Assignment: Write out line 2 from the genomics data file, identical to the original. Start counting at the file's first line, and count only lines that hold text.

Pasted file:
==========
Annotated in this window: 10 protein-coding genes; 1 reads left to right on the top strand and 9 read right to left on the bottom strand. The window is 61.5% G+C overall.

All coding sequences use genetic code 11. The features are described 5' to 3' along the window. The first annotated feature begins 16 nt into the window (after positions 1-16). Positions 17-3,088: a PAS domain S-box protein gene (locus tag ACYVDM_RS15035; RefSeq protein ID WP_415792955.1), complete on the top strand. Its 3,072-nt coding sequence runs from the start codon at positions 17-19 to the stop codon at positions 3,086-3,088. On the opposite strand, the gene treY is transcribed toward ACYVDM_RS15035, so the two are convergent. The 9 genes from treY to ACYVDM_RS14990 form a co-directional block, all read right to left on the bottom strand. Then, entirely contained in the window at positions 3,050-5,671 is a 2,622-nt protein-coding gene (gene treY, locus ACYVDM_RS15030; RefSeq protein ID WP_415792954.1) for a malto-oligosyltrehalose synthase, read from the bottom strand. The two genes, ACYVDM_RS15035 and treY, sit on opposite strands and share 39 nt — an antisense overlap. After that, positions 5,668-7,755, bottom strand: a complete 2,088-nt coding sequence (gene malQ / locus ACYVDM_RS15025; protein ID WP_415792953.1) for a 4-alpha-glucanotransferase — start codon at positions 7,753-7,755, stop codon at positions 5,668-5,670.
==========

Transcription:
All coding sequences use genetic code 11. The features are described 5' to 3' along the window. The first annotated feature begins 16 nt into the window (after positions 1-16). Positions 17-3,088: a PAS domain S-box protein gene (locus tag ACYVDM_RS15035; RefSeq protein ID WP_415792955.1), complete on the top strand. Its 3,072-nt coding sequence runs from the start codon at positions 17-19 to the stop codon at positions 3,086-3,088. On the opposite strand, the gene treY is transcribed toward ACYVDM_RS15035, so the two are convergent. The 9 genes from treY to ACYVDM_RS14990 form a co-directional block, all read right to left on the bottom strand. Then, entirely contained in the window at positions 3,050-5,671 is a 2,622-nt protein-coding gene (gene treY, locus ACYVDM_RS15030; RefSeq protein ID WP_415792954.1) for a malto-oligosyltrehalose synthase, read from the bottom strand. The two genes, ACYVDM_RS15035 and treY, sit on opposite strands and share 39 nt — an antisense overlap. After that, positions 5,668-7,755, bottom strand: a complete 2,088-nt coding sequence (gene malQ / locus ACYVDM_RS15025; protein ID WP_415792953.1) for a 4-alpha-glucanotransferase — start codon at positions 7,753-7,755, stop codon at positions 5,668-5,670.